Something new to add to the pile of possible lawsuits post-verdict. Trayvon Martin’s parents will likely sue Zimmerman for wrongful death and hope that the lower standard of proof for civil actions beats his claim of self-defense this time. The feds are pretending that they might prosecute Zimmerman for violating Martin’s civil rights, but they won’t. They probably can’t win and the combination of racial tensions and perceptions of double jeopardy (which is what a federal prosecution would smell like, even though it’s technically not DJ) makes the whole thing too politically risky for O. If he wants to use Zimmerman to galvanize liberals for the midterms, President Above The Fray can have his surrogates pound the table about the Florida verdict. No need to get the DOJ involved.
Meanwhile, as Ed noted earlier, Zimmerman himself seems set to proceed with his defamation action against NBC. I’m more skeptical than Ed is about the odds of success: It’s very easy to become a “public figure” for purposes of defamation law, which Zimmerman arguably was even before NBC butchered the tape of his 911 call. NBC’s segment ran on March 27, 2012; as of a week earlier, there were protesters at the courthouse in Sanford and news stories running at CNN about the feds opening an investigation into the incident. He was probably already a public figure at that point. Doesn’t mean he can’t win on defamation, but it’ll be much harder.
Now, via the Right Scoop, here comes potential lawsuit number four: What if Zimmerman sues Angela Corey and the state? Watch the clip and you’ll find Mark O’Mara hinting at “compensation.” I wasn’t sure offhand what he meant by that, but a little educated googling revealed a few possibilities. One: He could sue the state on federal grounds (a “Section 1983 action”), claiming that the prosecution was mishandled in a way that violated his right to due process presumably because some evidence wasn’t turned over during discovery. Actions like that are exceedingly hard to win against prosecutors, though. Two years ago, the Supreme Court vacated a judgment awarding a man $14 million in damages after a prosecutor withheld exculpatory evidence during his trial and he ended up on death row. To win damages, you need to show that the prosecution engaged in a pattern of behavior. Maybe Corey’s office is guilty of that, but if not, Zimmerman will have trouble.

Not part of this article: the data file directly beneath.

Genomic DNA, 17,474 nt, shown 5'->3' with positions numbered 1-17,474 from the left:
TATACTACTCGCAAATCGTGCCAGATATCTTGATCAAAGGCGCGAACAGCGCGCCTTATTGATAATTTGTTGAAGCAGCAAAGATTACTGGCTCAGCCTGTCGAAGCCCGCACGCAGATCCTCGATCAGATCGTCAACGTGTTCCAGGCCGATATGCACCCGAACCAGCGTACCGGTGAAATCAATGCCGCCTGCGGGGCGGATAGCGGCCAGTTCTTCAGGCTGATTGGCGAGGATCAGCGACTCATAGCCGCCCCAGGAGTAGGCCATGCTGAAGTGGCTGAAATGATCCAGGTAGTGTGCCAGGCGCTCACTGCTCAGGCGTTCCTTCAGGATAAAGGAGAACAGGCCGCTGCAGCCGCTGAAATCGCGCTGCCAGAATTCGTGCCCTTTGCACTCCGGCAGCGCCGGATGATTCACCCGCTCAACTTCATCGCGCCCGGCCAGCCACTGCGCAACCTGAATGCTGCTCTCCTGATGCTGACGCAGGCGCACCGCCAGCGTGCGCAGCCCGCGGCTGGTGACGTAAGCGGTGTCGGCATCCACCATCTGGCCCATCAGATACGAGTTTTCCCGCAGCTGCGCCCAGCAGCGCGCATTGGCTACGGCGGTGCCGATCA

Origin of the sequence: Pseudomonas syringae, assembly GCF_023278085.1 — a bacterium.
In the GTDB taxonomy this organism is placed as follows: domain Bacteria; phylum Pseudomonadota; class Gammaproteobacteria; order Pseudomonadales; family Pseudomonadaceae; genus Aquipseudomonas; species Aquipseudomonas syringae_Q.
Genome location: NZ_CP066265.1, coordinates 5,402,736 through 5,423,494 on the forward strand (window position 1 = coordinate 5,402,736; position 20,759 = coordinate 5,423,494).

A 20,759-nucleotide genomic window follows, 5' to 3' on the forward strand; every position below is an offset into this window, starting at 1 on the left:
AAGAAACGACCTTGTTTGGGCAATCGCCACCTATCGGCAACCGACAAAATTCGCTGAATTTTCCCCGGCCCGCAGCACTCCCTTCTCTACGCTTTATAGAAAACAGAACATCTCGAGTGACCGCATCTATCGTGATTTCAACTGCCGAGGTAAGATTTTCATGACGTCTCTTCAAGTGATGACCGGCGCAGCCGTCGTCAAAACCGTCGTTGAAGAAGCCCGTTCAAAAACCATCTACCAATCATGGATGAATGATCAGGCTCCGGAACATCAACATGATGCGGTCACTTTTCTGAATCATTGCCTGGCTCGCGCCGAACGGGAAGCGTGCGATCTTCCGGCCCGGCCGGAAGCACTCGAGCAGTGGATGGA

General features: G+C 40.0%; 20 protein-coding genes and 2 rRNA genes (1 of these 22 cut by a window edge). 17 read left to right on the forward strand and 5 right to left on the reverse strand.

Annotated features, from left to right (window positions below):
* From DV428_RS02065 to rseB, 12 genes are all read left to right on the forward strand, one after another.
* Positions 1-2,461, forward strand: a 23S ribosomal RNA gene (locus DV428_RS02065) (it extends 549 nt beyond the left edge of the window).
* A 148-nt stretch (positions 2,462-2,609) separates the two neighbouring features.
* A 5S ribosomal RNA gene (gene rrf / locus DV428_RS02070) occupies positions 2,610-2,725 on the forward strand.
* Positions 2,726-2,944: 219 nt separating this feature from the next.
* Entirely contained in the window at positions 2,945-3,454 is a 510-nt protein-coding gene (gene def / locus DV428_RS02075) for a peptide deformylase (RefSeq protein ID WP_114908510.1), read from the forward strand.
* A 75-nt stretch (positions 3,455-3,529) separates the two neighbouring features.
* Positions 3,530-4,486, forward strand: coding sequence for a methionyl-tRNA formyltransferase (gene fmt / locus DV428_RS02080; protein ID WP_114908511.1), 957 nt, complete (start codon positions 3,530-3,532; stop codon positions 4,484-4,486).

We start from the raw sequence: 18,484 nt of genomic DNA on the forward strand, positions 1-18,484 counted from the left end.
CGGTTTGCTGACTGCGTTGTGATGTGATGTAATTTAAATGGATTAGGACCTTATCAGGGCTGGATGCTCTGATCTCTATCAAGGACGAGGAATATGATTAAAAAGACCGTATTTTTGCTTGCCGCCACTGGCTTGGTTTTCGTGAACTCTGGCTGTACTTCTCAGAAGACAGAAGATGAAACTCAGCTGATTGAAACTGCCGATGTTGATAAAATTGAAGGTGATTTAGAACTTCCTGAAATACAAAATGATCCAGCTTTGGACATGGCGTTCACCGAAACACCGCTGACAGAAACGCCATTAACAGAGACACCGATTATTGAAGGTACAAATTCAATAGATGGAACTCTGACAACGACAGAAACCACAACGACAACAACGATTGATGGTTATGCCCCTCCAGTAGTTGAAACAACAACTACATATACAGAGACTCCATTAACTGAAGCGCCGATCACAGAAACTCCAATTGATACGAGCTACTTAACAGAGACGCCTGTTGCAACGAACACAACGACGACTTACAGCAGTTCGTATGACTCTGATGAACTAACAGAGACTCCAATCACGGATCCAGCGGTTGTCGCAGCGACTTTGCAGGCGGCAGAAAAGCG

The other option is to skip the federal claim and sue Corey for “malicious prosecution” under Florida law. This summary seems fairly comprehensive.
To bring a lawsuit for malicious prosecution in Florida, a plaintiff must allege and prove the following six elements: (1) a criminal or civil judicial proceeding was commenced or continued against a present plaintiff; (2) the commencement or continuation of that proceeding was caused by the present defendant; (3) there was a “bona fide” termination of the proceeding in the present plaintiff’s favor; (4) there was no probable cause for the judicial proceeding to be commenced or continued; (5) the present defendant commenced or continued the proceedings against the present plaintiff with “malice;” (6) the defendant caused legally cognizable damage to the present plaintiff. See Central Fla. Mach. Co. v. Williams, 424 So. 2d 201, 202 (Fla. 2d DCA 1983)…
The existence of “malice” is the essence of a cause of action for malicious prosecution. “Malicious” means without reasonable cause and for a purpose other than that for which the criminal prosecution is provided and, therefore, out of ill will, animosity and with a desire to do harm for harm’s sake. Erp v. Carroll, 438 So. 2d 31, 40 (Fla. 5th DCA 1983). Malice may be either: (a) actual or subjective malice, sometimes called “malice in fact,” which results in intentional wrong; or (b) “legal malice,” which may be inferred from circumstances such as the want of probable cause, gross negligence, or great indifference to persons, property, or the rights of others, even though no actual malevolence or corrupt design is shown. See Morgan Int’l Realty v. Dade Underwriters Ins. Agency, 617 So. 2d 455, 458 (Fla. 3d DCA 1993); Durkin v. Davis, 814 So. 2d 1246, 1248 (Fla. 2d DCA 2002). Legal malice may be inferred from one’s acts, and, unlike actual malice, does not require proof of evil intent or motive. Olson v. Johnson, 961 So. 2d 356, 359 (Fla. 2d DCA 2007).
Maybe you can infer malice somehow from the political tensions that informed the case plus the fact that he was obviously overcharged with second-degree murder, but how do you show that there was no probable cause to commence the proceeding? Granted, the cops didn’t arrest him initially, but the trial judge thought the evidence was strong enough to go to the jury and the jury itself thought it was strong enough to deliberate for more than 12 hours. “Malicious prosecution,” I would think, is something you’d see where the trial court issues a directed verdict of acquittal because the evidence is so flimsy that there’s no reason to even let it go to the jury. That’s not what happened here. Click the image to watch.